The researchers failed to identify the conditions needed to enable the larvae to settle on the substrate at the bottom of the tanks prior to their metamorphosis into bottom-living organisms.


The common periwinkle is a bottom-living (adult) and planktonic (larva) invertebrate that feeds mostly on plant material (low-trophic). 

Because of its biology and position in the food chain, it requires less energy than animals at higher trophic levels. 

Many species that live on waste materials, including periwinkles, can be incorporated into a so-called ‘circular bioeconomy’. 

For this reason, they can constitute key components in future nutrition strategies, either as feed ingredients or as food sources in their own right.

First in the world?

A new study was subsequently launched.

The breakthrough finally came after multiple experiments into feed and environmental conditions conducted at the Norwegian Centre for Plankton Technology. 

90 per cent of larvae survived to the point at which they were ready to settle on substrates at the bottom of their tanks.

“As far as we know, this is the first time this has been demonstrated under laboratory conditions,” Hagemann says.

After settling on the bottom, the larvae metamorphose into adult periwinkles with hard shells. The process from hatching to the development of adults that attach themselves to the substrate takes about a month.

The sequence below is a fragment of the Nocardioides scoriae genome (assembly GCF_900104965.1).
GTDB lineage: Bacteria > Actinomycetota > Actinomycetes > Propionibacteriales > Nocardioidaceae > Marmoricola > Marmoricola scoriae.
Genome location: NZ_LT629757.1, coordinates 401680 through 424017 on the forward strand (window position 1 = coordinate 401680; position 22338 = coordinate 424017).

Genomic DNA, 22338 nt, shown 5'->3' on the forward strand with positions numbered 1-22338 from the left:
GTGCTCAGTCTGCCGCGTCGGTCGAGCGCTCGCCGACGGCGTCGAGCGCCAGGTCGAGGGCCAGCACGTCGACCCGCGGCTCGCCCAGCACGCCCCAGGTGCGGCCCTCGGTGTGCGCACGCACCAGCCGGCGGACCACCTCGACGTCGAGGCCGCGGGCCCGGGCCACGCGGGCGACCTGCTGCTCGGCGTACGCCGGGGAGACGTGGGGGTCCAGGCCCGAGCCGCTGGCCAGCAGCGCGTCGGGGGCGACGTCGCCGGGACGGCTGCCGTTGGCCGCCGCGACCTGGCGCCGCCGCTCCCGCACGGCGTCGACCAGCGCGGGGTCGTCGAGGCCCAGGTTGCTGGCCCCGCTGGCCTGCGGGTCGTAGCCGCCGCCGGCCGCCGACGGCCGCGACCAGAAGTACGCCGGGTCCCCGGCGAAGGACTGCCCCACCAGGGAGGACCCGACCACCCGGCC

Biofilms may be the answer

Periwinkles have a powerful foot that protrudes from the shell and is used for mobility. The foot is equipped with a rough, rasping, tongue-like structure that the periwinkle uses to obtain plankton from the biofilm that covers the rocks on which it lives. 

SINTEF believes that this biofilm is the key to whether or not a larva will settle on a given substrate prior to developing into an adult. 

The researchers are planning to analyse microorganisms both in the sea and in substrate biofilms at locations where Statsnail AS has identified high densities of recently attached periwinkles. This information can be used to further improve development and survival rates in the lab.

Demo facility is just around the corner

Statsnail AS is now in the process of constructing a demonstration periwinkle farm in Norway. 

The issue of feed represents a challenge in all types of farming – it can be very expensive and, in some situations, poorly sustainable.

This giant female periwinkle is 51 millimetres long and weighs 34.2 grams. It was collected at Valset in Agdenes in Trøndelag.